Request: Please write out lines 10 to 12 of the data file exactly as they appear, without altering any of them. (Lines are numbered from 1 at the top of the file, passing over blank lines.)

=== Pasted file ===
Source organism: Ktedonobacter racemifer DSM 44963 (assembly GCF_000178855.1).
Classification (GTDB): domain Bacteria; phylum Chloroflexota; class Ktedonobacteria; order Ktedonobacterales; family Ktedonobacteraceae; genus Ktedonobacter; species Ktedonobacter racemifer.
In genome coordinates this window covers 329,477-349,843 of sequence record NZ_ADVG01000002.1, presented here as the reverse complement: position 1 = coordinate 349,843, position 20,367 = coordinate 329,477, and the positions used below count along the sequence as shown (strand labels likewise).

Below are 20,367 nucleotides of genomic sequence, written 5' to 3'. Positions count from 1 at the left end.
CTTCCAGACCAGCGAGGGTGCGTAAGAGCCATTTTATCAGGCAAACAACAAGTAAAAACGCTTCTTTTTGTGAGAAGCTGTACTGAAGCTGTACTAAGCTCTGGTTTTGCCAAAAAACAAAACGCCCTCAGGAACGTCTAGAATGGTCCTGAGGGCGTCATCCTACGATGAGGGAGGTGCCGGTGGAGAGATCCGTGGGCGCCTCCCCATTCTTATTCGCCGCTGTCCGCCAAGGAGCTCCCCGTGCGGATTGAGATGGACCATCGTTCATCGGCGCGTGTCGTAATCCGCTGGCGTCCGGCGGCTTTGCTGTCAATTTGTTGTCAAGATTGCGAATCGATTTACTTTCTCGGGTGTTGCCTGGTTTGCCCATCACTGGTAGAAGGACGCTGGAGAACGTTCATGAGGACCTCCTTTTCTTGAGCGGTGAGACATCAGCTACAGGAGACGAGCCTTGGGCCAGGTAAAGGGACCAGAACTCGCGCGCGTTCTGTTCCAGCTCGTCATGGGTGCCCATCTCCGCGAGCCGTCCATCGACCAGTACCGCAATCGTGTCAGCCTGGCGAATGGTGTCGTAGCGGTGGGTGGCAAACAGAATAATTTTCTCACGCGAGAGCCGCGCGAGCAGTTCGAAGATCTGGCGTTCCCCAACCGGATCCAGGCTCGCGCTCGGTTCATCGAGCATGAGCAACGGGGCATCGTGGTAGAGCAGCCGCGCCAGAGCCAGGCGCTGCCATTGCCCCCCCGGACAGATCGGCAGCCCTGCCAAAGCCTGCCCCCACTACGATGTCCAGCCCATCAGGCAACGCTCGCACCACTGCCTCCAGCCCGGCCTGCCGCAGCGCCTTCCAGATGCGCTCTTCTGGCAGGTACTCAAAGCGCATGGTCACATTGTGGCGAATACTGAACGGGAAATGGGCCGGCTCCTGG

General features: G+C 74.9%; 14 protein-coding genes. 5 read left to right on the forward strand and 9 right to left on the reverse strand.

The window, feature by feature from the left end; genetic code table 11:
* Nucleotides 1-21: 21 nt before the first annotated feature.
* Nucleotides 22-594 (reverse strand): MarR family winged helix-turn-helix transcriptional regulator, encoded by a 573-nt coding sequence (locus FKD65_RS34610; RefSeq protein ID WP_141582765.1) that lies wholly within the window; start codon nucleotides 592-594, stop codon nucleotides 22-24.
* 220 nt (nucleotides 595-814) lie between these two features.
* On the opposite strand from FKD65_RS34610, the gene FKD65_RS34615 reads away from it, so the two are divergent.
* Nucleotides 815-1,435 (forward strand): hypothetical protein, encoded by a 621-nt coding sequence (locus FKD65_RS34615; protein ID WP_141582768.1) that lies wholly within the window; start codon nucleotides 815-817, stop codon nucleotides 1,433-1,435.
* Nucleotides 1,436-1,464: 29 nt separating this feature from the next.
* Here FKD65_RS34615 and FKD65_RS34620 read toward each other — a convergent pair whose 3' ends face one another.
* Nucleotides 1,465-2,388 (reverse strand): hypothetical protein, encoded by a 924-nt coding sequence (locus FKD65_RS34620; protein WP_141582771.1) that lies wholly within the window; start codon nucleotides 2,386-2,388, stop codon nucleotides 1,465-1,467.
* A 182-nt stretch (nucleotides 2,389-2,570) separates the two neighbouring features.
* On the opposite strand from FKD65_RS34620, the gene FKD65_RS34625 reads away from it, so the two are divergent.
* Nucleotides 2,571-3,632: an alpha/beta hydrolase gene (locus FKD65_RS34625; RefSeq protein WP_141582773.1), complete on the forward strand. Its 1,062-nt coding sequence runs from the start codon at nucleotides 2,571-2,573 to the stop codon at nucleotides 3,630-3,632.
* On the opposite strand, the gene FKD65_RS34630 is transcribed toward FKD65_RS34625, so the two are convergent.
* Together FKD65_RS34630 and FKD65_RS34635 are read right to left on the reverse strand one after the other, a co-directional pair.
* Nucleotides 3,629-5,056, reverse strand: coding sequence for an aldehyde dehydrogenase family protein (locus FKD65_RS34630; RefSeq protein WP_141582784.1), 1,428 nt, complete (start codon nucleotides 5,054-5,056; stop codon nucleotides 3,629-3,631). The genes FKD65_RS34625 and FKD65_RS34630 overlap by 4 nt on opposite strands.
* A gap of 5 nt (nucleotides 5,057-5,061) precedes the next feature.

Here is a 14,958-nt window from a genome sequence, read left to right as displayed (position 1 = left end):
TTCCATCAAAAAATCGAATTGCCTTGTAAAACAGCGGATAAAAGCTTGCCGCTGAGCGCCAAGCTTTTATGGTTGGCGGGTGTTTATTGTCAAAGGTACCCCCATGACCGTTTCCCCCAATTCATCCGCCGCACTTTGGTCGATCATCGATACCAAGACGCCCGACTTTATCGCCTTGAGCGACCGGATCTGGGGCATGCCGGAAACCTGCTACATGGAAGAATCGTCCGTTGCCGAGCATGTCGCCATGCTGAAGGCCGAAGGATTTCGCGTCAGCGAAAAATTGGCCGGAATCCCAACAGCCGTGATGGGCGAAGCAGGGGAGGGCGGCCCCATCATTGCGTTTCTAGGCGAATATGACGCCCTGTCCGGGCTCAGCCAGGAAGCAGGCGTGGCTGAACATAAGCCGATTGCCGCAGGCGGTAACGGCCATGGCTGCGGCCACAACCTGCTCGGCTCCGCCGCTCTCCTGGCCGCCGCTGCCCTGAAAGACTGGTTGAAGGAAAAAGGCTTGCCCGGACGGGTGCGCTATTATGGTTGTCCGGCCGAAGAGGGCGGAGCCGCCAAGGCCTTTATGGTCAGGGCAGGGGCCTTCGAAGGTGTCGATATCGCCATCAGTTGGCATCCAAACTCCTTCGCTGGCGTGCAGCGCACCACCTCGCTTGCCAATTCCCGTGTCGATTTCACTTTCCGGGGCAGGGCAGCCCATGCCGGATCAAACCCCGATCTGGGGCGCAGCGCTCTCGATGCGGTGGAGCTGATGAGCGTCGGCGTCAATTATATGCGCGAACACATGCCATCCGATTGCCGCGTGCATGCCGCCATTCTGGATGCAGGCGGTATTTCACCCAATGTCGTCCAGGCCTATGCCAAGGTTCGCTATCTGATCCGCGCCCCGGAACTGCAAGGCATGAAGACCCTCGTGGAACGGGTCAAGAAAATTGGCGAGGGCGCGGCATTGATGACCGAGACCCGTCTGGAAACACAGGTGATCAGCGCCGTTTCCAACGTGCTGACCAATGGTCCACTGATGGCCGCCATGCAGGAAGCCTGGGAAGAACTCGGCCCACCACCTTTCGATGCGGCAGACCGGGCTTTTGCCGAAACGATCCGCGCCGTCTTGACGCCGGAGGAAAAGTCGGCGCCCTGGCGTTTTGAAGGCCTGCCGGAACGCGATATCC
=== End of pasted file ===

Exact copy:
* 220 nt (nucleotides 595-814) lie between these two features.
* On the opposite strand from FKD65_RS34610, the gene FKD65_RS34615 reads away from it, so the two are divergent.
* Nucleotides 815-1,435 (forward strand): hypothetical protein, encoded by a 621-nt coding sequence (locus FKD65_RS34615; protein ID WP_141582768.1) that lies wholly within the window; start codon nucleotides 815-817, stop codon nucleotides 1,433-1,435.